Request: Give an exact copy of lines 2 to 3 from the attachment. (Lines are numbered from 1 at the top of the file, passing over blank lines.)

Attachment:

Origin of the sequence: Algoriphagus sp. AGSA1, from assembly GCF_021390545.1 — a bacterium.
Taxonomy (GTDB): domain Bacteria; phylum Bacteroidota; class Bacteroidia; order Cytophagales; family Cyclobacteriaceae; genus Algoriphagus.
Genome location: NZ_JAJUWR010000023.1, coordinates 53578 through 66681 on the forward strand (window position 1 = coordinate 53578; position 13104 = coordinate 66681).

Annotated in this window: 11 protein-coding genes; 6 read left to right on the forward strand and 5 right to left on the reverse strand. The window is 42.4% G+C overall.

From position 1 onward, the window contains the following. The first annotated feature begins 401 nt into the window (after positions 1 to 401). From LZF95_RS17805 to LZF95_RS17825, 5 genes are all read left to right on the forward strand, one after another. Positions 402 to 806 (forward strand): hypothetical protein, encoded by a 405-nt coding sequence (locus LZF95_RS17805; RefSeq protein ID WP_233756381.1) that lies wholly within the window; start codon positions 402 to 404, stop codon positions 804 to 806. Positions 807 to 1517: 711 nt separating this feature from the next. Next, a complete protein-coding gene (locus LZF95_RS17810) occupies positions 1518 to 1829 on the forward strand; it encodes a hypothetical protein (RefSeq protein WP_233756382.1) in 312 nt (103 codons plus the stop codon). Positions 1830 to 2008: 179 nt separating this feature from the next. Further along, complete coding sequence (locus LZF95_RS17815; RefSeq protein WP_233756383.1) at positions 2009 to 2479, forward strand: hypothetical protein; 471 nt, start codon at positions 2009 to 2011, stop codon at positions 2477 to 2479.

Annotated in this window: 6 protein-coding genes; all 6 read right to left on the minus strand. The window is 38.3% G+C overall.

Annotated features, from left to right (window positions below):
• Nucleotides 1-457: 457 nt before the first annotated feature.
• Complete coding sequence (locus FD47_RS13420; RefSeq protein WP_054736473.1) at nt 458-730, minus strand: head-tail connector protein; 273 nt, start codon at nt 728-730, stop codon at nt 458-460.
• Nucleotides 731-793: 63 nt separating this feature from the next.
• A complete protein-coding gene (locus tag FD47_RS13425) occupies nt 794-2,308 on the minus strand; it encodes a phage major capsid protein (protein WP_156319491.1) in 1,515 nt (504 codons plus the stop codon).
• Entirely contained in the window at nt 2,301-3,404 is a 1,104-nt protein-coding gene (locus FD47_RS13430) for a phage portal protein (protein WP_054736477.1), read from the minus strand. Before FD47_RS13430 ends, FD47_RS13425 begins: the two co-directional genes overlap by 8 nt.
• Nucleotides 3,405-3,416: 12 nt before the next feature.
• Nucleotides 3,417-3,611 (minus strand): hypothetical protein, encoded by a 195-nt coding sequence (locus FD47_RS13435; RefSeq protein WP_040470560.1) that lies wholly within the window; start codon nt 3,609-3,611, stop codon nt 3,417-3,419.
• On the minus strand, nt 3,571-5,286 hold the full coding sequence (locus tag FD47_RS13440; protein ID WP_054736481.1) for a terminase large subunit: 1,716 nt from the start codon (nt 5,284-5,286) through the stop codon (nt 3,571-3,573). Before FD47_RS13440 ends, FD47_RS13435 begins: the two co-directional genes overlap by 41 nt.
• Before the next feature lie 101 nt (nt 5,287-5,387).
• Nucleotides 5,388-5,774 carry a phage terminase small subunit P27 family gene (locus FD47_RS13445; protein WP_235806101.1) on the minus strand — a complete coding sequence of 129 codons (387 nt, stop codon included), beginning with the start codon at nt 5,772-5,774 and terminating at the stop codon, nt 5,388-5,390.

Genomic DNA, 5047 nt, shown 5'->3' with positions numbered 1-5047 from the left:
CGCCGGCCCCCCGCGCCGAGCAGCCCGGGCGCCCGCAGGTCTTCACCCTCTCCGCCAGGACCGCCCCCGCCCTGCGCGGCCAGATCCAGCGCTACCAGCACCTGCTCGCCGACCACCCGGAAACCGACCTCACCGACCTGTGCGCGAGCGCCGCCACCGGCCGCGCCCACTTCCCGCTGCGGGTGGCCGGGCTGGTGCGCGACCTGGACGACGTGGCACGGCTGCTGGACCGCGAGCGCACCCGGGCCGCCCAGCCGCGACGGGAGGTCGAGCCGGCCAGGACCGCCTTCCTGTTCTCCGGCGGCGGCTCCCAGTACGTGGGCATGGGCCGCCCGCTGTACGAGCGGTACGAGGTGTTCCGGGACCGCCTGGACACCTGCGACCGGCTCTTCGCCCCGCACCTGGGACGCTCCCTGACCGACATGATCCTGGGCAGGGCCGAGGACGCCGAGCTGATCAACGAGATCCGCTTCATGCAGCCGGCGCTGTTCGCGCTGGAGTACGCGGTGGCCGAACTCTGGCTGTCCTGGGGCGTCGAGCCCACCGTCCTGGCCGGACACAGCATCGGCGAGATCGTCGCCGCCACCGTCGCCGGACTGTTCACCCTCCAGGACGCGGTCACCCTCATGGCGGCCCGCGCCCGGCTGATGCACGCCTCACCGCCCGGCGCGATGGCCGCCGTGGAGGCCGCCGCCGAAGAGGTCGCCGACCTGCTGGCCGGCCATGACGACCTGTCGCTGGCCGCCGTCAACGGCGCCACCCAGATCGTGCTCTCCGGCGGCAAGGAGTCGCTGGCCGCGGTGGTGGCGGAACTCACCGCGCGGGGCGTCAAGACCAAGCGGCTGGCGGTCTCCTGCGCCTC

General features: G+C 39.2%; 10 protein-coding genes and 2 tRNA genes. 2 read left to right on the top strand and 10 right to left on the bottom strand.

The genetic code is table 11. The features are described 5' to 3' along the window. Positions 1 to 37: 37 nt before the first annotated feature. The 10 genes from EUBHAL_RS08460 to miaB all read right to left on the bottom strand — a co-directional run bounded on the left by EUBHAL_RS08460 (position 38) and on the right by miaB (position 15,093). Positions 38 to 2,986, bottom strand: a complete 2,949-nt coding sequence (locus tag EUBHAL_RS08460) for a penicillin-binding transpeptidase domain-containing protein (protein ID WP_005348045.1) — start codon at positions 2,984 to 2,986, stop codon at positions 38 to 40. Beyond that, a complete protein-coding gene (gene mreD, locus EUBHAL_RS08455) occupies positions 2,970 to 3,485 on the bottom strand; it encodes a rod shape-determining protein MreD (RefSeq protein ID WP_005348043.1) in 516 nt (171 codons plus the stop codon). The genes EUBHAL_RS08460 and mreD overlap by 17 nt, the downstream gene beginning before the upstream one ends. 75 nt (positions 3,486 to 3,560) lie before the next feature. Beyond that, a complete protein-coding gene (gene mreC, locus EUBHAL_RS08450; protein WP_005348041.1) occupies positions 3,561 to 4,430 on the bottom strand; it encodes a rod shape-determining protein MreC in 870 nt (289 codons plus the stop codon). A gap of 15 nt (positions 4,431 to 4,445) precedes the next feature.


Taxonomy (GTDB): domain Bacteria; phylum Bacteroidota; class Bacteroidia; order Cytophagales; family Cyclobacteriaceae; genus Algoriphagus.
Genome location: NZ_JAJUWR010000023.1, coordinates 53578 through 66681 on the forward strand (window position 1 = coordinate 53578; position 13104 = coordinate 66681).